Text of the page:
Mapping The Four Corners
This German map, crafted meticulously, encapsulates a period of intense geographical exploration in the Southwest region of the United States from 1869 to 1876. It is a reductive representation of the topographical surveys conducted by prominent American geologists and explorers, George Wheeler and Ferdinand Vandeveer Hayden. The map, skillfully compiled by the renowned geographer August Heinrich Petermann, provides a snapshot of an era characterized by the pursuit of geographical knowledge and expansion of the frontier.
The Wheeler Survey, officially known as the Geographical Surveys West of the 100th Meridian, and the Hayden Survey, known as the Geological and Geographical Survey of the Territories, were significant scientific explorations aimed at mapping the largely uncharted territories of the Southwestern United States. They covered a vast array of geographical features, encompassing everything from the Colorado River basins to the high plateaus of Utah.
George Wheeler's surveys offered comprehensive geodetic data, using triangulation methods to provide detailed geographical and topographical information. In contrast, Ferdinand Hayden's surveys focused on the geological features, flora, fauna, and native cultures in the regions of Colorado, Utah, Nebraska, and Wyoming.
Petermann's edition of these surveys intricately presents the geographical complexities, geological marvels, and human settlements of the American Southwest. The map's detail showcases the topographical variety of the region, from imposing mountains and expansive deserts to snaking rivers and hidden valleys. The blend of Wheeler's precise triangulation with Hayden's rich geological and anthropological data creates a holistic visual document of these territories, a testament to the spirit of exploration and discovery during the period.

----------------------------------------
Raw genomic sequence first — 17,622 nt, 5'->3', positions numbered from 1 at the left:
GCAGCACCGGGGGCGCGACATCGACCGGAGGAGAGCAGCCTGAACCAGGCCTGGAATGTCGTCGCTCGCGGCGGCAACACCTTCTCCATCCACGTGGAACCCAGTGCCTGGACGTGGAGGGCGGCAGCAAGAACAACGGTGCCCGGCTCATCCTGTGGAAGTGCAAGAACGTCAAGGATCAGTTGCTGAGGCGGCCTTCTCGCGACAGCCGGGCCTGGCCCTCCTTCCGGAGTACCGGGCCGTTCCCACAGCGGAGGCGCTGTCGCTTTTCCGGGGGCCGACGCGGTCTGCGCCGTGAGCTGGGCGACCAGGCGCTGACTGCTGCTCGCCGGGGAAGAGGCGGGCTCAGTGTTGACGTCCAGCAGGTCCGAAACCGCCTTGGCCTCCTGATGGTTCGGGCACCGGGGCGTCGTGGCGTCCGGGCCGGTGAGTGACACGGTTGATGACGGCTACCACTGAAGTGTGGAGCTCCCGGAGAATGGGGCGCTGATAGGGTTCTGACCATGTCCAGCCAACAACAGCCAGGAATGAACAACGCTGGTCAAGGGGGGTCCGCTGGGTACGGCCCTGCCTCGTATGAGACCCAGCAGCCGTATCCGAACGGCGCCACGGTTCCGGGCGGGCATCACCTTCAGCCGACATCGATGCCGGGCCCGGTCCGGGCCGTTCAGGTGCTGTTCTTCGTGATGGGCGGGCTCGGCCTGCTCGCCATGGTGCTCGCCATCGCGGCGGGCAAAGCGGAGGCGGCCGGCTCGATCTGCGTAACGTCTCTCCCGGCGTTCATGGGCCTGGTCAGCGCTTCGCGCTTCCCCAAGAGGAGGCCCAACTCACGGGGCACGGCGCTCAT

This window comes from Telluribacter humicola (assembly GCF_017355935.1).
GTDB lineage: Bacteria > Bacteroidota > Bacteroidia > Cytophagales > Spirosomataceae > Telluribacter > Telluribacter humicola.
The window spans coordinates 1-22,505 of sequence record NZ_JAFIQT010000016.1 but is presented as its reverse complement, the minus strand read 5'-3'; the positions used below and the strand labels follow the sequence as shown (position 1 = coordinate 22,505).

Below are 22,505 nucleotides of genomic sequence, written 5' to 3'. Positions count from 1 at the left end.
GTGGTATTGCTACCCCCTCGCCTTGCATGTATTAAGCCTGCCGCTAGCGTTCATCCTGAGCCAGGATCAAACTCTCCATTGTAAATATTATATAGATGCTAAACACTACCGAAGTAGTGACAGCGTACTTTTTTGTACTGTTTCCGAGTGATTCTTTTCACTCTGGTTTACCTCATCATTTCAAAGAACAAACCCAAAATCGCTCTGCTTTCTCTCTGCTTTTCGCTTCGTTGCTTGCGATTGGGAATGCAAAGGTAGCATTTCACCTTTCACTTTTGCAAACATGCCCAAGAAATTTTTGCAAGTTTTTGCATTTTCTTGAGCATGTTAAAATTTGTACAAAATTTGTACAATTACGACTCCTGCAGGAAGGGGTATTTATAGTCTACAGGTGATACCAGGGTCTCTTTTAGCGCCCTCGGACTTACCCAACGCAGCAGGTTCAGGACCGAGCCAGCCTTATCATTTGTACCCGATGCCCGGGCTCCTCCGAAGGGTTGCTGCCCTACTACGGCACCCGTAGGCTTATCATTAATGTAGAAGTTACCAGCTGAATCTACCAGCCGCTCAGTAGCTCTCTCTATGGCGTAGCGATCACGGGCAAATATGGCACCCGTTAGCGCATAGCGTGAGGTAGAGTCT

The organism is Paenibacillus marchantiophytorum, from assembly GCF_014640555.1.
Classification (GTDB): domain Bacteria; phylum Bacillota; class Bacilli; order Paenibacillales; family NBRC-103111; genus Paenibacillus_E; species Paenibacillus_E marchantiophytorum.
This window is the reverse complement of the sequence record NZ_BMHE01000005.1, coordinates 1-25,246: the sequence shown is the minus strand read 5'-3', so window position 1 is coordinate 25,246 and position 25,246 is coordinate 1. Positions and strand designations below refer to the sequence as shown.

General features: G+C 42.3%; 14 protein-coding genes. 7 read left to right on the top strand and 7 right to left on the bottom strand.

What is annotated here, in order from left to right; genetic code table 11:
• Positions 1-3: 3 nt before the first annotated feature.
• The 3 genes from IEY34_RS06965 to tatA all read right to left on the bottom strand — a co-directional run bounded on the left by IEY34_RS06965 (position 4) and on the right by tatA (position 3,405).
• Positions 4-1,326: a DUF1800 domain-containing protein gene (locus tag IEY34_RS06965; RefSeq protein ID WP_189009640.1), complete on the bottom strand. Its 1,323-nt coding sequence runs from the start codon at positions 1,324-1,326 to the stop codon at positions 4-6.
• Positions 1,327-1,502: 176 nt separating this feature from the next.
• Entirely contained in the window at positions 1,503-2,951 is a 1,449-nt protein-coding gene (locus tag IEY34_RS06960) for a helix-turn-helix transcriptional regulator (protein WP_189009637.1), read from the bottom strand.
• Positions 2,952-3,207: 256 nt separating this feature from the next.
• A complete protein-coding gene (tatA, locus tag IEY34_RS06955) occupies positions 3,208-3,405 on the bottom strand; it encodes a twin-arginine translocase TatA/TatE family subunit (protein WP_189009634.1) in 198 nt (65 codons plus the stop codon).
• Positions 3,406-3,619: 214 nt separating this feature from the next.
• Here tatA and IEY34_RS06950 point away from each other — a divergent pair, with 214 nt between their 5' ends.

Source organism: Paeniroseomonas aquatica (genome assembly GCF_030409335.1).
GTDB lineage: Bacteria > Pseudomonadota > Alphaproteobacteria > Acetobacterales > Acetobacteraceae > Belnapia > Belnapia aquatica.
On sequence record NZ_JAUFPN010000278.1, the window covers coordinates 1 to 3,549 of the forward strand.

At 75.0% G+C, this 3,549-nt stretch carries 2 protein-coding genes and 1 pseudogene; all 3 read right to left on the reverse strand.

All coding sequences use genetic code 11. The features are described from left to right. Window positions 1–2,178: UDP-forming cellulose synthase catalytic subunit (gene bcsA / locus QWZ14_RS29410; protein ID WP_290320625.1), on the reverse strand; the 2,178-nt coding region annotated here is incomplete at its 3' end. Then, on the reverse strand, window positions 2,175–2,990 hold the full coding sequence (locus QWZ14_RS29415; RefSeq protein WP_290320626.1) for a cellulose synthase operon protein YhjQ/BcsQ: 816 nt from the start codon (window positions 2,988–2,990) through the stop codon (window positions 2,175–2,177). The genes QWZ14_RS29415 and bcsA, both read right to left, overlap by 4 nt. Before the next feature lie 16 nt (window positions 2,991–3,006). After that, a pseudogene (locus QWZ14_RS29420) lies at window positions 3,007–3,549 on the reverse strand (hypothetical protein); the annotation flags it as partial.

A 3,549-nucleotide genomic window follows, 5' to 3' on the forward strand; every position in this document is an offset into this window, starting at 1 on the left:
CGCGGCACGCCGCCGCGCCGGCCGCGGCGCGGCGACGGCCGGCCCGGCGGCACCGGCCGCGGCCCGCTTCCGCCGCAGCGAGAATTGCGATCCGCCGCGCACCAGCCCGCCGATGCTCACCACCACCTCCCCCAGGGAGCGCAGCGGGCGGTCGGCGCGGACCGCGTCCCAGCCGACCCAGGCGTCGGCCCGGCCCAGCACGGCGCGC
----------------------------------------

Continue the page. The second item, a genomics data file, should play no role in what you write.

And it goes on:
August Heinrich Petermann, the compiler of this map, was a noted German cartographer known for his pivotal role in the development of modern cartography. Throughout his career, he published a wide variety of geographical publications, including the esteemed Petermanns Geographische Mitteilungen. This journal was widely regarded for its detailed maps and exploratory reports, covering new discoveries and research from various parts of the world. Petermann’s contribution to the field of cartography, as evident in the meticulously compiled maps like the one described, greatly enhanced our understanding of the Earth's geography.
The map is scarce. This is the first example we have offered for sale.
August Heinrich Petermann (1822-1878) is a renowned German cartographer of the nineteenth century. Petermann studied cartography at the Geographical Art-School in Potsdam before traveling to Edinburgh to work with Dr. A. Keith Johnston on an English edition of Berghaus’ Physical Atlas. Two years later he moved to London, where he made maps and advised exploratory expeditions as they set off to explore the interior of Africa and the Arctic.
In 1854, Petermann returned to Germany to be Director of the Geographical Institute of Justus Perthes in Gotha. There, he was the editor of the Geographische Mittheilungen and Stieler’s Handatlas. The Royal Geographical Society of London awarded him their Gold Medal in 1860. He continued his interest in exploration in Germany, fundraising for the German Exploring Expeditions of 1868 and 1869-70, which sought an open Arctic sea. Tragically, he committed suicide in 1878.